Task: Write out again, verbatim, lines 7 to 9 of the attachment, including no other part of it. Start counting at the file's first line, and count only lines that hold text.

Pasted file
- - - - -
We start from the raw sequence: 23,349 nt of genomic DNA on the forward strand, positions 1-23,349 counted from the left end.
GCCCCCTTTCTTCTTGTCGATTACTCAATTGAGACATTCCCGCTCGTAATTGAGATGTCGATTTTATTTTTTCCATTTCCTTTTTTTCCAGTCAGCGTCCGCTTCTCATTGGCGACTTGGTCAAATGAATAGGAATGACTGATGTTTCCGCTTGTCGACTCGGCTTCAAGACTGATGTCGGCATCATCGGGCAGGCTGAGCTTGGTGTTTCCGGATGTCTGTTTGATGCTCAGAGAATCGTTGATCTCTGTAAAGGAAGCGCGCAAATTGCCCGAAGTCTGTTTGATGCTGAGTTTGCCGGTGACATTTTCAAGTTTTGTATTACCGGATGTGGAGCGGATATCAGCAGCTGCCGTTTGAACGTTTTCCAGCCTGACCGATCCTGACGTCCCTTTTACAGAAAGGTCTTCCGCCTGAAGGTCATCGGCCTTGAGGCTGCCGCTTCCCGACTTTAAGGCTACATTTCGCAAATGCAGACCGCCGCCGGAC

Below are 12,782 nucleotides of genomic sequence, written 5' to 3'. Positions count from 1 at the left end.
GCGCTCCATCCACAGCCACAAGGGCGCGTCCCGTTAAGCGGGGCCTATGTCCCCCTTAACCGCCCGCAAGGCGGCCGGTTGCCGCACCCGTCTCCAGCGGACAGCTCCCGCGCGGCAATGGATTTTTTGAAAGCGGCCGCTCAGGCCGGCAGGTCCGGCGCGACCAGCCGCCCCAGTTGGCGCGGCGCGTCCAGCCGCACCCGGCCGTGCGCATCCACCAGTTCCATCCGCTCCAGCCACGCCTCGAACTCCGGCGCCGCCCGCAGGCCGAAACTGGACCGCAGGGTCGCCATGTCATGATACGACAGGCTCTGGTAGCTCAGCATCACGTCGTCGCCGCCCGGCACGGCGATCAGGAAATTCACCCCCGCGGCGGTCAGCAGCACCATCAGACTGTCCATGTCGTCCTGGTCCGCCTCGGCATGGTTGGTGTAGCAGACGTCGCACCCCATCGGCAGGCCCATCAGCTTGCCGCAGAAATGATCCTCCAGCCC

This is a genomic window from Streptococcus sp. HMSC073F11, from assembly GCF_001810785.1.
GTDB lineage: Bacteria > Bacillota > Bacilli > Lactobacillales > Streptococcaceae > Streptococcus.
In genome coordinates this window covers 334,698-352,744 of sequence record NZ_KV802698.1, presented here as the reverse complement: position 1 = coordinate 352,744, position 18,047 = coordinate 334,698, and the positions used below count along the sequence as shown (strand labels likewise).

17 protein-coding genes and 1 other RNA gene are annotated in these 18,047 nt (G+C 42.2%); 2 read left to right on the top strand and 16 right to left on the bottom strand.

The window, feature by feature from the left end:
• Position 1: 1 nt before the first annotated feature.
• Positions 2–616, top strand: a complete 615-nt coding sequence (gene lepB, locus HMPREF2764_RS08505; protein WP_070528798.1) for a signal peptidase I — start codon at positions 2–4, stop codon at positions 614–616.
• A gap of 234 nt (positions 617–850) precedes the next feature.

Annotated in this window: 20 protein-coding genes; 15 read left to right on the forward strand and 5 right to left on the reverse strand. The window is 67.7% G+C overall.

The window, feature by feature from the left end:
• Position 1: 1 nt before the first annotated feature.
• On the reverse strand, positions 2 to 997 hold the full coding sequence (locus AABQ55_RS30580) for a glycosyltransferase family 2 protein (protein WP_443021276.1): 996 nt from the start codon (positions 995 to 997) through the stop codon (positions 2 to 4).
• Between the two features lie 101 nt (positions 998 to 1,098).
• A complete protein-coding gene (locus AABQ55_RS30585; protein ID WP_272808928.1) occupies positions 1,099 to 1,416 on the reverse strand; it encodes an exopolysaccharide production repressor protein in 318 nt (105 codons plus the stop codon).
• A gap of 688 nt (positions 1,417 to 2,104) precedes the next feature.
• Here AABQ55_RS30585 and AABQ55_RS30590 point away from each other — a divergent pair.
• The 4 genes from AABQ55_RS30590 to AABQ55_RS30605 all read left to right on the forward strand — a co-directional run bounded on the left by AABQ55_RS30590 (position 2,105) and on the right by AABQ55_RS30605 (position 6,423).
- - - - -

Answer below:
In genome coordinates this window covers 334,698-352,744 of sequence record NZ_KV802698.1, presented here as the reverse complement: position 1 = coordinate 352,744, position 18,047 = coordinate 334,698, and the positions used below count along the sequence as shown (strand labels likewise).

17 protein-coding genes and 1 other RNA gene are annotated in these 18,047 nt (G+C 42.2%); 2 read left to right on the top strand and 16 right to left on the bottom strand.

The window, feature by feature from the left end: